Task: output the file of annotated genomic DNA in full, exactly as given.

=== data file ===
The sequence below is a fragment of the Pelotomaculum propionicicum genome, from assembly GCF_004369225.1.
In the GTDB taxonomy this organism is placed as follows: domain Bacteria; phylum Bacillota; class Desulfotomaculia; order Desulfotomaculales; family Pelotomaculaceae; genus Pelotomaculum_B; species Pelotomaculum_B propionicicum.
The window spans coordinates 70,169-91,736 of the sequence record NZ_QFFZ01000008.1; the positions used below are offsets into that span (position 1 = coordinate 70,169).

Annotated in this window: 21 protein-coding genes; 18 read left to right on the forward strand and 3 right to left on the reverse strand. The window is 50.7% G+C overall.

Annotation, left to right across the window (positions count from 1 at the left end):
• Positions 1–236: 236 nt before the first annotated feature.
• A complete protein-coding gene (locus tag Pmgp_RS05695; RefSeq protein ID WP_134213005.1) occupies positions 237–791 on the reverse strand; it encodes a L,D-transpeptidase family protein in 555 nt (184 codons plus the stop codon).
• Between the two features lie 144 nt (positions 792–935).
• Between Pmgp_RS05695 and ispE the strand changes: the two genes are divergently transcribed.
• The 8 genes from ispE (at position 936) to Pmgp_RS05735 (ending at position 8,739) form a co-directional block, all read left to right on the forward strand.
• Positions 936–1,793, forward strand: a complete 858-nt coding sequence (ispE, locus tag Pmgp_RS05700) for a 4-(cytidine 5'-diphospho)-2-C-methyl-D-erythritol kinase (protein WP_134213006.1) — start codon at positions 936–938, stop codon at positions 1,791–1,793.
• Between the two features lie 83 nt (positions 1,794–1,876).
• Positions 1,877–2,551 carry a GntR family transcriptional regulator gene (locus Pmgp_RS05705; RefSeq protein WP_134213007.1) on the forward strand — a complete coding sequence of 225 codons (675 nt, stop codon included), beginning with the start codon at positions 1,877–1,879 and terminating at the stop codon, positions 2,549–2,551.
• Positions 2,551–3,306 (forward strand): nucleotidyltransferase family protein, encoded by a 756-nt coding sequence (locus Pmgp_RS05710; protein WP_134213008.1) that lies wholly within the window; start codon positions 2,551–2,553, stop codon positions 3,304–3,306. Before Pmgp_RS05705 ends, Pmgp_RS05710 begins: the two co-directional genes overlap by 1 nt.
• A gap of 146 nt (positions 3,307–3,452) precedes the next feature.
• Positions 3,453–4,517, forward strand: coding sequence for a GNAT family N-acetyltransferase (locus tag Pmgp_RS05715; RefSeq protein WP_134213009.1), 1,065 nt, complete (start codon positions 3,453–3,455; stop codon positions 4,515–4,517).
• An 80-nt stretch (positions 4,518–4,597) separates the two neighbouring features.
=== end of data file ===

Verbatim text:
The sequence below is a fragment of the Pelotomaculum propionicicum genome, from assembly GCF_004369225.1.
In the GTDB taxonomy this organism is placed as follows: domain Bacteria; phylum Bacillota; class Desulfotomaculia; order Desulfotomaculales; family Pelotomaculaceae; genus Pelotomaculum_B; species Pelotomaculum_B propionicicum.
The window spans coordinates 70,169-91,736 of the sequence record NZ_QFFZ01000008.1; the positions used below are offsets into that span (position 1 = coordinate 70,169).

Annotated in this window: 21 protein-coding genes; 18 read left to right on the forward strand and 3 right to left on the reverse strand. The window is 50.7% G+C overall.

Annotation, left to right across the window (positions count from 1 at the left end):
• Positions 1–236: 236 nt before the first annotated feature.
• A complete protein-coding gene (locus tag Pmgp_RS05695; RefSeq protein ID WP_134213005.1) occupies positions 237–791 on the reverse strand; it encodes a L,D-transpeptidase family protein in 555 nt (184 codons plus the stop codon).
• Between the two features lie 144 nt (positions 792–935).
• Between Pmgp_RS05695 and ispE the strand changes: the two genes are divergently transcribed.
• The 8 genes from ispE (at position 936) to Pmgp_RS05735 (ending at position 8,739) form a co-directional block, all read left to right on the forward strand.
• Positions 936–1,793, forward strand: a complete 858-nt coding sequence (ispE, locus tag Pmgp_RS05700) for a 4-(cytidine 5'-diphospho)-2-C-methyl-D-erythritol kinase (protein WP_134213006.1) — start codon at positions 936–938, stop codon at positions 1,791–1,793.
• Between the two features lie 83 nt (positions 1,794–1,876).
• Positions 1,877–2,551 carry a GntR family transcriptional regulator gene (locus Pmgp_RS05705; RefSeq protein WP_134213007.1) on the forward strand — a complete coding sequence of 225 codons (675 nt, stop codon included), beginning with the start codon at positions 1,877–1,879 and terminating at the stop codon, positions 2,549–2,551.
• Positions 2,551–3,306 (forward strand): nucleotidyltransferase family protein, encoded by a 756-nt coding sequence (locus Pmgp_RS05710; protein WP_134213008.1) that lies wholly within the window; start codon positions 2,551–2,553, stop codon positions 3,304–3,306. Before Pmgp_RS05705 ends, Pmgp_RS05710 begins: the two co-directional genes overlap by 1 nt.
• A gap of 146 nt (positions 3,307–3,452) precedes the next feature.
• Positions 3,453–4,517, forward strand: coding sequence for a GNAT family N-acetyltransferase (locus tag Pmgp_RS05715; RefSeq protein WP_134213009.1), 1,065 nt, complete (start codon positions 3,453–3,455; stop codon positions 4,515–4,517).
• An 80-nt stretch (positions 4,518–4,597) separates the two neighbouring features.